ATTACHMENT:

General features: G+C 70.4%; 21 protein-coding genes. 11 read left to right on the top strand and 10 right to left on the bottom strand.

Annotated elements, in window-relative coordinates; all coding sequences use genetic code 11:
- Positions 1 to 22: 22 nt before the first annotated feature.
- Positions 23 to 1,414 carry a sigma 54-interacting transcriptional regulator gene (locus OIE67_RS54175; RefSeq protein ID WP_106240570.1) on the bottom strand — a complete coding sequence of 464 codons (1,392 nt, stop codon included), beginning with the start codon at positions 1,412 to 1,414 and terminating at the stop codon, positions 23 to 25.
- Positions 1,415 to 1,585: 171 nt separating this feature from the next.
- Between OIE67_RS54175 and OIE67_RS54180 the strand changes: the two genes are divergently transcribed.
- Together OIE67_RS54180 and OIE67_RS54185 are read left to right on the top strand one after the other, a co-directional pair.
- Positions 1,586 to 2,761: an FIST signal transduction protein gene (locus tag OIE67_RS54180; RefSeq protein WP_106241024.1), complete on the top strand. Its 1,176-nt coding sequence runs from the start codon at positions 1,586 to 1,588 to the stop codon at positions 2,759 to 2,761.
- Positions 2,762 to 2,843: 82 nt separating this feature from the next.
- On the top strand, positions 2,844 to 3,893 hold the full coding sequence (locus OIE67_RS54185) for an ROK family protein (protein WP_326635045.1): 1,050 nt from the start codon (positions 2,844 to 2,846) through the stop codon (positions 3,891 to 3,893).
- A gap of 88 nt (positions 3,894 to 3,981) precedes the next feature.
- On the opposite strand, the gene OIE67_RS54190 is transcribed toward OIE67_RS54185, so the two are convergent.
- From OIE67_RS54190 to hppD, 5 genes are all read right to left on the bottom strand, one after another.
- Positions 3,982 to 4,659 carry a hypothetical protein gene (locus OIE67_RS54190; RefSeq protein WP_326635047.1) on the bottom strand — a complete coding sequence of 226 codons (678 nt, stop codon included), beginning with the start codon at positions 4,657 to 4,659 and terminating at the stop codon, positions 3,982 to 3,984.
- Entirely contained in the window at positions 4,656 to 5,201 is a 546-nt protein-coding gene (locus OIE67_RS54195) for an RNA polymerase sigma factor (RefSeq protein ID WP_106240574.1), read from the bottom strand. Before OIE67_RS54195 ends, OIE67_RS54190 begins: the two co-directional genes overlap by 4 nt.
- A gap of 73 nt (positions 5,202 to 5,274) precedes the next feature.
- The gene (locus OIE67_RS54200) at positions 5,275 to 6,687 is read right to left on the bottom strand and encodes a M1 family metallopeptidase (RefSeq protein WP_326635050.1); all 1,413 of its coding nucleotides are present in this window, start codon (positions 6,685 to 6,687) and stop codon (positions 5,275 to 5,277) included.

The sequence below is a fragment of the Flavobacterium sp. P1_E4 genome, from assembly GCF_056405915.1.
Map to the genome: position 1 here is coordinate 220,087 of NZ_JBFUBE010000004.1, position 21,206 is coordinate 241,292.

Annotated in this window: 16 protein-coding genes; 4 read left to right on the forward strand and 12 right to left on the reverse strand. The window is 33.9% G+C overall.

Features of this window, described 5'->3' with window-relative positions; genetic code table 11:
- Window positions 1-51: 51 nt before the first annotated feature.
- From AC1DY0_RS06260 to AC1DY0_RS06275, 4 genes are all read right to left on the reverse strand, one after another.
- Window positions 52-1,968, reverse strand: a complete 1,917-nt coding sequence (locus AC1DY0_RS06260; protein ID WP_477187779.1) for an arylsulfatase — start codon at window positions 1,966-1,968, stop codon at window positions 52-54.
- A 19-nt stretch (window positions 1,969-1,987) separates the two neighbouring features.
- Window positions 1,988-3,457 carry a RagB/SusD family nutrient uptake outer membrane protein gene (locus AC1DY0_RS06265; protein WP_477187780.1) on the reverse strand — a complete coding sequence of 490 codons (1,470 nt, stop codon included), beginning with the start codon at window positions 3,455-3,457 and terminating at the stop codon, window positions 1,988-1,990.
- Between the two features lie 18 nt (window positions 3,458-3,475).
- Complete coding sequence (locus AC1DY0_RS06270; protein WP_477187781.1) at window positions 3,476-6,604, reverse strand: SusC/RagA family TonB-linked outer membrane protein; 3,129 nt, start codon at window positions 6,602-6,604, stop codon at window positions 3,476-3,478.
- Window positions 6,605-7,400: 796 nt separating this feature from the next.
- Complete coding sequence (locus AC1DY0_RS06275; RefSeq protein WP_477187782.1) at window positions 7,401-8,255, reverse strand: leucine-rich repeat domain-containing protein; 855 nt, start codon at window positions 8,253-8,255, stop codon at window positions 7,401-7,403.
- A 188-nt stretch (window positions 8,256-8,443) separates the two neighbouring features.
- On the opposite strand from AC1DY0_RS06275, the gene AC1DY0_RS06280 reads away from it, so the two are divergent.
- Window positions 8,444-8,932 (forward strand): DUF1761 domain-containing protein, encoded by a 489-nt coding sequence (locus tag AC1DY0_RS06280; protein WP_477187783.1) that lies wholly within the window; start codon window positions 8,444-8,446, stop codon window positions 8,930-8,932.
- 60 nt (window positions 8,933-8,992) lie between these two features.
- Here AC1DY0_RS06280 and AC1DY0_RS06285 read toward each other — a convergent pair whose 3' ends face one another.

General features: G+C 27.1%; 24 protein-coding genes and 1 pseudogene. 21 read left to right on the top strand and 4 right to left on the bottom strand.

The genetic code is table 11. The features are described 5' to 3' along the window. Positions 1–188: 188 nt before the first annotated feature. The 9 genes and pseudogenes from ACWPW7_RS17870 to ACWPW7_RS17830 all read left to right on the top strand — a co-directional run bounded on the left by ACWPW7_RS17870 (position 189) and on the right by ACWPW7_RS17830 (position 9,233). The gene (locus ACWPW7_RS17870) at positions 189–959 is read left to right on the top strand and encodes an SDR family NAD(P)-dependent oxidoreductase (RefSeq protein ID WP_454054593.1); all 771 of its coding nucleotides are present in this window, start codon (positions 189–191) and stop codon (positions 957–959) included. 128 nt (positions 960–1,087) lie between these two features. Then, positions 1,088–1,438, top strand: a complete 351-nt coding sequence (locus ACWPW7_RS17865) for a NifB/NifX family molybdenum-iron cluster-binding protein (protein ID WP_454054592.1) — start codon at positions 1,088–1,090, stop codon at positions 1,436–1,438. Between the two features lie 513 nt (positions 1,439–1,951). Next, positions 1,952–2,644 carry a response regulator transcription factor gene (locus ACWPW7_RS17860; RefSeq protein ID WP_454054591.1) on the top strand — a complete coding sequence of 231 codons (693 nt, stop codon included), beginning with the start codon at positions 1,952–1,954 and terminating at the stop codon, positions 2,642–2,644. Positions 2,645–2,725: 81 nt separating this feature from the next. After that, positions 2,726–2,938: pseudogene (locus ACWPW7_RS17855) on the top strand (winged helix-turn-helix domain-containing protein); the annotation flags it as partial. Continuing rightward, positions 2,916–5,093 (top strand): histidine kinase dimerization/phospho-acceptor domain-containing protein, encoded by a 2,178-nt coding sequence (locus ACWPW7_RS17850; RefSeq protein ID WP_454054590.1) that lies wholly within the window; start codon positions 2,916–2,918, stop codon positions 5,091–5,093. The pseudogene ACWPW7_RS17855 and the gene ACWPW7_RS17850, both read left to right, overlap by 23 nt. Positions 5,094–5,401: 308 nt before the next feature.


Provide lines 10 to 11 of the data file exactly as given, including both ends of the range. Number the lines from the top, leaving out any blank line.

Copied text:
- On the top strand, positions 2,844 to 3,893 hold the full coding sequence (locus OIE67_RS54185) for an ROK family protein (protein WP_326635045.1): 1,050 nt from the start codon (positions 2,844 to 2,846) through the stop codon (positions 3,891 to 3,893).
- A gap of 88 nt (positions 3,894 to 3,981) precedes the next feature.